Miami Jewish Health Systems CEO Jeffrey Freimark said the old limit caused people who still needed treatment in rehabilitation facilities to go home earlier as their funding would run out. Medicare added free preventive care as a benefit, so that should make more doctors and clinics focus on identifying risks and helping patients get healthier, instead of only reacting to illness, he added.
While the health reform plan calls for a higher allowable income level for Medicaid recipients, many Florida lawmakers are calling for the statewide expansion of the Medicaid reform HMO project. Quick said Scott’s transition team appeared to strongly favor this, yet the industry speakers were about evenly split over whether it was a good idea.
There is also talk in Tallahassee of giving doctors who treat Medicaid beneficiaries sovereign immunity to medical malpractice lawsuits. Medicaid is a big concern for Florida medical practices because its reimbursement rates have been reduced and could get even lower next year, said Jeff Kramer a CPA who recently joined the Fort Lauderdale office of accounting firm Goldstein Schechter Koch.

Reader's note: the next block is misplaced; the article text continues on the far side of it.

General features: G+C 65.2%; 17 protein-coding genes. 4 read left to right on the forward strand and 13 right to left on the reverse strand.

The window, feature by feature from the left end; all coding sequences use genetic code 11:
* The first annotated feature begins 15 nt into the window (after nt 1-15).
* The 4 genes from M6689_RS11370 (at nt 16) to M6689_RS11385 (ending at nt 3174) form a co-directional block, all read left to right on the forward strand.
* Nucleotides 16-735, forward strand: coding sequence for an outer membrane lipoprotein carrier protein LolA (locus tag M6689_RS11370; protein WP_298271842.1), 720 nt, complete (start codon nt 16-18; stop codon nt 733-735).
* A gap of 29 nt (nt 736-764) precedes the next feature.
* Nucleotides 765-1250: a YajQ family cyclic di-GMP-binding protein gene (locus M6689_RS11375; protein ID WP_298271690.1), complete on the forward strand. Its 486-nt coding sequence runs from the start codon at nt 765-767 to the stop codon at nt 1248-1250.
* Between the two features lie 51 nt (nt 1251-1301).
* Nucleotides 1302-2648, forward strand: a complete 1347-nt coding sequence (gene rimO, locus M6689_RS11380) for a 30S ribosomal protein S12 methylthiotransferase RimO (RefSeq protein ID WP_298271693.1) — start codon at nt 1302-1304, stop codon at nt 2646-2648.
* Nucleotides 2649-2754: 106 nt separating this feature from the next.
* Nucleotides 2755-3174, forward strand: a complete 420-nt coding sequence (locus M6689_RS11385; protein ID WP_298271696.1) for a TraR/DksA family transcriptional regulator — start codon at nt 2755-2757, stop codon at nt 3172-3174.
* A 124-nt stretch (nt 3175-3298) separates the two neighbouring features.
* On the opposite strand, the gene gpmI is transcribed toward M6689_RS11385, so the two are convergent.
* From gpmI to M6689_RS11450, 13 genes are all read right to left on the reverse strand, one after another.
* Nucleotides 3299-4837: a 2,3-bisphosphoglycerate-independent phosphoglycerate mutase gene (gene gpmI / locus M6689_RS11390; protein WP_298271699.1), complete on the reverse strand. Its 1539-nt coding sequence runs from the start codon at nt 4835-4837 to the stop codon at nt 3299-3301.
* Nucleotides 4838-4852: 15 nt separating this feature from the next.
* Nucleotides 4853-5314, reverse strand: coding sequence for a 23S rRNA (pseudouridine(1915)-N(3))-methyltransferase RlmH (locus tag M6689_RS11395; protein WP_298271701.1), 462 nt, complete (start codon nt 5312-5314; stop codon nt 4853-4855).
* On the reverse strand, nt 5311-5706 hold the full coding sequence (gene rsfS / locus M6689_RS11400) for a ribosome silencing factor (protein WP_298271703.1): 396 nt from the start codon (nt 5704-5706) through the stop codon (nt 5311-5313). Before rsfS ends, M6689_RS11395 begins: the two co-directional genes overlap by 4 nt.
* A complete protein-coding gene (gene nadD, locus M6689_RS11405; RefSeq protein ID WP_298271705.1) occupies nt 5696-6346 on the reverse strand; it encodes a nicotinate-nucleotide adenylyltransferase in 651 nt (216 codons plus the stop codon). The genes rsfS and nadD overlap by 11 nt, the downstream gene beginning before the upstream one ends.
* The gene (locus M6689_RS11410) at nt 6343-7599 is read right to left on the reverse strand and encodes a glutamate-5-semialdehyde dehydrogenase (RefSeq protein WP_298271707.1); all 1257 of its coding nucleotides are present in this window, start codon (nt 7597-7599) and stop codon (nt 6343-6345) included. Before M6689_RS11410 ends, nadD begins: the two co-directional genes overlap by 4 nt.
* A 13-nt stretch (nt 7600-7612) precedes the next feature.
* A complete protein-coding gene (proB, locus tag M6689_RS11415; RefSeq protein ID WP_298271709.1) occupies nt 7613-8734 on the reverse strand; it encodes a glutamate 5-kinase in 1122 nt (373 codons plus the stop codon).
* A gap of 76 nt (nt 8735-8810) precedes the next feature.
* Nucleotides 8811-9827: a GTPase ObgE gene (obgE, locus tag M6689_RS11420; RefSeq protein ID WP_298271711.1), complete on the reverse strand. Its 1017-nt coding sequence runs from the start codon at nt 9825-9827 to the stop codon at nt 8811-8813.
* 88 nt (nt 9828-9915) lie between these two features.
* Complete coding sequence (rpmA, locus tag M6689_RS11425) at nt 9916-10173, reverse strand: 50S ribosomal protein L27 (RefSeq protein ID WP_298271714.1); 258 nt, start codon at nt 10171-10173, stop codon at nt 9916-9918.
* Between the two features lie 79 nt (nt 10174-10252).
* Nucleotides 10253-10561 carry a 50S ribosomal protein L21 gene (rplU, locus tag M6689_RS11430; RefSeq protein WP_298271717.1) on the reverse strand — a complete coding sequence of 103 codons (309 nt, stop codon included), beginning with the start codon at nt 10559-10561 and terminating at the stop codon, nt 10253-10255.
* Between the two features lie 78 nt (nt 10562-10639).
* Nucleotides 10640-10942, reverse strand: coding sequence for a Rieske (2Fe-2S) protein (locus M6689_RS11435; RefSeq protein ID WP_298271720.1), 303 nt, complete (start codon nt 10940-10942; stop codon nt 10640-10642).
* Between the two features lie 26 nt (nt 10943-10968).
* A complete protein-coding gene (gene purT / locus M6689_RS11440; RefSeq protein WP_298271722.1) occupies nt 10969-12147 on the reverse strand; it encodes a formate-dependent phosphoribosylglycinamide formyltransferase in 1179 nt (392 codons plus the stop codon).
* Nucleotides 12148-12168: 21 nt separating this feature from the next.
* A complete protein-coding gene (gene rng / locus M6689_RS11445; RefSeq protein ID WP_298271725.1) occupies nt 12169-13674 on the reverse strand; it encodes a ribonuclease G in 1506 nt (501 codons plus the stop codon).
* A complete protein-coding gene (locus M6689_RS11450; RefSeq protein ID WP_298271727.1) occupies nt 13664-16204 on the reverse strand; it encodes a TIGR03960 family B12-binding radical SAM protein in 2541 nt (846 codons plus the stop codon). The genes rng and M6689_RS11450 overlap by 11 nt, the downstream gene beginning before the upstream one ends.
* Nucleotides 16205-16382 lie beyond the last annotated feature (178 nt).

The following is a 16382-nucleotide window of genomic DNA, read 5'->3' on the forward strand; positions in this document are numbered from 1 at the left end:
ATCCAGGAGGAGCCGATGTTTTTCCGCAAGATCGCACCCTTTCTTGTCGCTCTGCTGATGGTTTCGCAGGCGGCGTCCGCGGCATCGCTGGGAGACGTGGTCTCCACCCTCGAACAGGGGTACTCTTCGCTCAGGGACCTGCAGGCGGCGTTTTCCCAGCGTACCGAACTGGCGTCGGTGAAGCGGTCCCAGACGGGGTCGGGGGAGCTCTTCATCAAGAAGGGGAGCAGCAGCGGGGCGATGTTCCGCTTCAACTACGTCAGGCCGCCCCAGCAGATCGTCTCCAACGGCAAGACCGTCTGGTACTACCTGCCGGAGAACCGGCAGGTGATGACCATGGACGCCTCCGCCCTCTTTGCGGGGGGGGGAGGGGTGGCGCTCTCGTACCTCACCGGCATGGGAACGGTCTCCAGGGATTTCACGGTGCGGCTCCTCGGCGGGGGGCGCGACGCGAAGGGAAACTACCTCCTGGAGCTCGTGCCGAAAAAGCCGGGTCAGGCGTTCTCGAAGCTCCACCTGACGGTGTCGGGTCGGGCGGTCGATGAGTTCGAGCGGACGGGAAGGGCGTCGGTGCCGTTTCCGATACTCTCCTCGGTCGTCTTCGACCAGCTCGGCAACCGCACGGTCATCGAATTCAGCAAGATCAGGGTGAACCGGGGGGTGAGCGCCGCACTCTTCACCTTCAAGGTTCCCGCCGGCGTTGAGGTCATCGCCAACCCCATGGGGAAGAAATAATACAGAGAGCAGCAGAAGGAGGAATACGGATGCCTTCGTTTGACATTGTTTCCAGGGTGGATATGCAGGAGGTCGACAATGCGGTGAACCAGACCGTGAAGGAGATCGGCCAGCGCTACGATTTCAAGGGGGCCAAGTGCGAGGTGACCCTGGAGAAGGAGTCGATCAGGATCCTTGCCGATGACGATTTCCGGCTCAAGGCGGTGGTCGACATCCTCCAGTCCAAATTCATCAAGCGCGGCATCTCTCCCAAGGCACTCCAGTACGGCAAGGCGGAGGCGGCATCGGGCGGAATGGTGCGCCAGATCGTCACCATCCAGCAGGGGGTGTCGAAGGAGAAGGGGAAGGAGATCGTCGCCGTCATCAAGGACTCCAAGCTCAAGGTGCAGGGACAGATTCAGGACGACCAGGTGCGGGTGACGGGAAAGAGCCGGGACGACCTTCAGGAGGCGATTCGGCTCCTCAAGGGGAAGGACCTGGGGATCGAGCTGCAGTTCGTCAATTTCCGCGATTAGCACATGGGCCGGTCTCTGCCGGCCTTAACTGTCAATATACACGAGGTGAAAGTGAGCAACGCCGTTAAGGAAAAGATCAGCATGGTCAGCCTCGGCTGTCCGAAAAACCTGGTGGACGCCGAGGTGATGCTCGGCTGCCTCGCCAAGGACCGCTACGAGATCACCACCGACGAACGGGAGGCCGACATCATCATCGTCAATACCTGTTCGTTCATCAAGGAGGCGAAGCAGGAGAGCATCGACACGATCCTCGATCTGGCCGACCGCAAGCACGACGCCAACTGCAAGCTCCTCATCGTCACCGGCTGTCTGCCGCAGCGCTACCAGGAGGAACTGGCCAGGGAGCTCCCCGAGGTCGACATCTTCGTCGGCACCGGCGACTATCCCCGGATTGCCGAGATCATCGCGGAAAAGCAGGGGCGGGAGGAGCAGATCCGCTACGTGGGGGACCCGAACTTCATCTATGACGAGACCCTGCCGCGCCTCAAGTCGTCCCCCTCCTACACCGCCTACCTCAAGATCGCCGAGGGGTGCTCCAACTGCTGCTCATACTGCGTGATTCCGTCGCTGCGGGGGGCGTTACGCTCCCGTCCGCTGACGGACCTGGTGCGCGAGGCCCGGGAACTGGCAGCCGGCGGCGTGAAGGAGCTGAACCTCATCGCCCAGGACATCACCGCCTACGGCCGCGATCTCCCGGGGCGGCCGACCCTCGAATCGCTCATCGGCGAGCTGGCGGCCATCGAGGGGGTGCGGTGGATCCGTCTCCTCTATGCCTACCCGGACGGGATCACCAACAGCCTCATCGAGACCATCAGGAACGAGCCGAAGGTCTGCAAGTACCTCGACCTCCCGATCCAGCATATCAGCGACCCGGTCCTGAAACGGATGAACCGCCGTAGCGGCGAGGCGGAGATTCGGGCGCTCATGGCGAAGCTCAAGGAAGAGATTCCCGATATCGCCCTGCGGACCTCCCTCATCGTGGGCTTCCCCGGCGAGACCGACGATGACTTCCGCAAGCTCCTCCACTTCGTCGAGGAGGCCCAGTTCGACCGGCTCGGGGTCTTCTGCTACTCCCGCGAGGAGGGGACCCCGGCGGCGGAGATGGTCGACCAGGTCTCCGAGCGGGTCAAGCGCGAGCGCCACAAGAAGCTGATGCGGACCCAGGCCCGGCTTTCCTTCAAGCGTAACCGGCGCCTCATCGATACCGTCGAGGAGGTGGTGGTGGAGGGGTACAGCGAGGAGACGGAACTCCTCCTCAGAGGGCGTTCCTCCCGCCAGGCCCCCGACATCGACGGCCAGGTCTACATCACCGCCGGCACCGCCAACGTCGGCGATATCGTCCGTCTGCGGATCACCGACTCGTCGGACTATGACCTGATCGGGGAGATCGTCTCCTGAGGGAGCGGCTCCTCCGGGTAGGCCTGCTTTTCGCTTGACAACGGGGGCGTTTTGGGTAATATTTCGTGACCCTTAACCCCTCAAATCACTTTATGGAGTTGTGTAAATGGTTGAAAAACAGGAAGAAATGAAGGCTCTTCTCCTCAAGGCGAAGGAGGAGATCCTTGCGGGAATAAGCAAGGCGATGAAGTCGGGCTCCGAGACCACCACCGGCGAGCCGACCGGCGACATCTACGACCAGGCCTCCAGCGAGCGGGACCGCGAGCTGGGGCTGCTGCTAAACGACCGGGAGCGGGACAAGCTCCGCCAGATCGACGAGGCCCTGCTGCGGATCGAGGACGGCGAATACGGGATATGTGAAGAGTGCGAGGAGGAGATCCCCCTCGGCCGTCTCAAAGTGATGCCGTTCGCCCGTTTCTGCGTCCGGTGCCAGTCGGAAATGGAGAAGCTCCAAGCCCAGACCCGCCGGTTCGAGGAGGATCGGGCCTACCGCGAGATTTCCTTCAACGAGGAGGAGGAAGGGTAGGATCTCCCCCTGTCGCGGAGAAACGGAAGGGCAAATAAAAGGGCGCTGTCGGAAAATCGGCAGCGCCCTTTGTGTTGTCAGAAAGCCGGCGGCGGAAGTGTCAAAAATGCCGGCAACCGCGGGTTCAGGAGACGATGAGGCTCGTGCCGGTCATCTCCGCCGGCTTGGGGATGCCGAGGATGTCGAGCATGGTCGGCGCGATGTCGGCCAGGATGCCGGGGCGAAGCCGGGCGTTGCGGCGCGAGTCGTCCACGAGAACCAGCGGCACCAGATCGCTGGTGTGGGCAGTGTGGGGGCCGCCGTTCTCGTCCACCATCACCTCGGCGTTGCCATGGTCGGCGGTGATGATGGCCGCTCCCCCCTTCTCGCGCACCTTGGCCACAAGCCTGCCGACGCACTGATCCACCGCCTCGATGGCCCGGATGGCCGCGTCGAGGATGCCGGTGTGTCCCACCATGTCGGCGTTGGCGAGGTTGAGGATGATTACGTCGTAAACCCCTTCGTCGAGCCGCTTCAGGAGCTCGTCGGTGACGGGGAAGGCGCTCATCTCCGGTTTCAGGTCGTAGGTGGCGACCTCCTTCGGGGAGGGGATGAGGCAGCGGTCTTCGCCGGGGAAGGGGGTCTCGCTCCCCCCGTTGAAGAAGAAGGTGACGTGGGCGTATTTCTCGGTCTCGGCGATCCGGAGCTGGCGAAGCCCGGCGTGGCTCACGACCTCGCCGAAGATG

Many of his medical group clients are getting squeezed by federal and commercial reimbursement rates that are flat or lower, while expenses are increasing. Many doctor groups are studying the health reform law that will eventually establish accountable care organizations, Kramer said. These are partnerships among doctors, hospitals and other providers that would share bundled payments for patient care, with the incentives weighed toward keeping the patients healthy. Quick said many of her member hospitals are interested in this, as well.